John Carpenter And Jason Blum Don’t Think The Current Horror Boom Is Going To Last Long

Jamie Lee Curtis as Laurie Strode holding a gun in Halloween 2018

In case you haven't heard, we are in the midst of a horror boom. We've not only seen a surprising number of legitimately great scary movies in the last year, but audiences are also eating them up and generating shocking box office numbers. It's a very exciting time to be a fan of the genre -- but according to Blumhouse founder Jason Blum and the legendary John Carpenter, folks should really enjoy it while it lasts. Says Blum,

My feeling about horror being a big deal right now is that it's very cyclical. It's a big deal, so now everyone's going to make horror movies. There are going to be a lot of crap ones, and then everyone's going to say, 'Horror's not working anymore!' And then there's going to be much, much less horror. Then there's going to be a great one because there haven't been that many, and they're not going to get made unless they're really good, and then there's the boom.

Jason Blum has spent the last decade becoming one of the biggest names in horror, and he's seen the genre go through some massive changes in that time. As such, when he looks at the current "renaissance" -- which he very much helped kick-start by backing Jordan Peele's Get Out -- he doesn't really see a lasting trend, but instead a series of ebbs and flows.

The producer spoke about the current state of horror last month during the Los Angeles press day for David Gordon Green's Halloween, where he was paired with John Carpenter for roundtable interviews. Preceding his statement, he noted his curiosity about Carpenter's thoughts on the matter as well, and the genius director bluntly agreed:

You've got the secret. You haven't forgotten about Japanese horror, have you? Way back then - you haven't forgotten. That was a big deal! It went away. And [Jason Blum is] partially responsible for bringing in the new horror stuff.

Of course, John Carpenter is referring to the period in the early 2000s when Hollywood fell in love with creating English-language remakes of Japanese titles like Ringu (The Ring) and Ju-On (The Grudge). Fitting in with the conversation, that fad eventually died thanks to oversaturation, and then a few years later the exact same thing happened with the found-footage craze -- which was initially jump-started by the Jason Blum-produced Paranormal Activity.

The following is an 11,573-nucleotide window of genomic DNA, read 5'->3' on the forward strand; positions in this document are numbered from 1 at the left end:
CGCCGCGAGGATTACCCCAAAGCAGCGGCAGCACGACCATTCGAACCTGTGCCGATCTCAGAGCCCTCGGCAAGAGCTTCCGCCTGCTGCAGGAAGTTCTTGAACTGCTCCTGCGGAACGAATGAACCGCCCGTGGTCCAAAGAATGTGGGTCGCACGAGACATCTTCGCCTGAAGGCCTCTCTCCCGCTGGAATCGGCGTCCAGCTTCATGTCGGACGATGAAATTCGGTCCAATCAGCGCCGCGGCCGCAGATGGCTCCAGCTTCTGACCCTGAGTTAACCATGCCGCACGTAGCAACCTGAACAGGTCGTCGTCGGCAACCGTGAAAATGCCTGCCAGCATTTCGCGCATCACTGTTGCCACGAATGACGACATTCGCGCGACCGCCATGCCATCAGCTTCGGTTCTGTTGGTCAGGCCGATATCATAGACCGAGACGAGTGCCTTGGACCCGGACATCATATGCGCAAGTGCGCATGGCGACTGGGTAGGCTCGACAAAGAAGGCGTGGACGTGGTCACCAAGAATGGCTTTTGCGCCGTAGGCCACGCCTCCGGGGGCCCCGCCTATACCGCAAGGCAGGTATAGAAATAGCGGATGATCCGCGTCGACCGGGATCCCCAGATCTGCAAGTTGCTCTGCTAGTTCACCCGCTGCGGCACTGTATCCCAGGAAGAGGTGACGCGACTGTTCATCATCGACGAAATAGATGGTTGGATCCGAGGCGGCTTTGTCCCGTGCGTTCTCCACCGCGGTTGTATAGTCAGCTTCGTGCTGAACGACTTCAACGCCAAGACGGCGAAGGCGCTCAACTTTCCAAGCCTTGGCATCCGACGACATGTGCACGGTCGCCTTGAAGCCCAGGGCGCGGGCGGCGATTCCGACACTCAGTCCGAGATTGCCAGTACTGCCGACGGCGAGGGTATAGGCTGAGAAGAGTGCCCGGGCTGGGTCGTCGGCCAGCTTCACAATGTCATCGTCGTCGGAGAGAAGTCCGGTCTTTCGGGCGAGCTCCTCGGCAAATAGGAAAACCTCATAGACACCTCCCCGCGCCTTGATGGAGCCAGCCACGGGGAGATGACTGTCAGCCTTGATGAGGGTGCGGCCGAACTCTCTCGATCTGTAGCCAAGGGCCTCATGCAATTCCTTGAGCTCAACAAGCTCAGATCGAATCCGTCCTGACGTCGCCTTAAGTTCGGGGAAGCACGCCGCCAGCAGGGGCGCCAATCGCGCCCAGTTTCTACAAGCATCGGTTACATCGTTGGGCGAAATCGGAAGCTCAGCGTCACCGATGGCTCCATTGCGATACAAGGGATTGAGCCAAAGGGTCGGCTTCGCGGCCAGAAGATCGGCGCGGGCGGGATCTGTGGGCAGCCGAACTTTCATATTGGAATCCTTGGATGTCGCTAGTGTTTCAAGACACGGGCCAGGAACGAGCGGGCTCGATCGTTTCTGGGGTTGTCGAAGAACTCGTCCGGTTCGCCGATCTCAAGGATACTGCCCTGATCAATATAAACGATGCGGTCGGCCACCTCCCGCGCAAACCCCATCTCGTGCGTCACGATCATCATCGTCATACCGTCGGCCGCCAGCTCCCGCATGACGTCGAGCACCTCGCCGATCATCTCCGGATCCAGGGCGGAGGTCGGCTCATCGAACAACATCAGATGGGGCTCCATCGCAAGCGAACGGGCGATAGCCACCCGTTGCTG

During the interview, Jason Blum noted that specific experience, and even went as far as to map out a rough timeline of how the whole system operates:

Since I started it's dipped and come down. Paranormal Activity took off, and then it dipped around about five or you know, whatever, I don't know, four or five. It dipped, and then now it's ramping back up again. And I guarantee you in 12 months there'll be so many bad horror movies people will be like, 'I'm never going to see another horror movie again.' Because now it's like, 'Oh, we can make money if we make a horror movie!' And then they're bad... That's the market. That's how Hollywood works.

Jason Blum and John Carpenter's comments aside, it is worth noting that there is something somewhat special about the current horror boom in that it can't be readily defined. In the past couple years we've seen titles like the aforementioned Get Out, Andres Muschietti's IT, and John Krasinski's A Quiet Place become phenomenal successes, but there really isn't anything that ties the titles together beyond genre categorization. One has to wonder if there's a possibility that the variety involved might sustain things for a little longer -- but we'll just have to wait and see.

For now, the current horror boom is operating at full strength, and should provide a perfect cinematic atmosphere for the arrival of David Gordon Green's Halloween, which is in theaters this Friday.

Eric Eisenberg
Assistant Managing Editor

NJ native who calls LA home and lives in a Dreamatorium. A decade-plus CinemaBlend veteran who is endlessly enthusiastic about the career he’s dreamt of since seventh grade.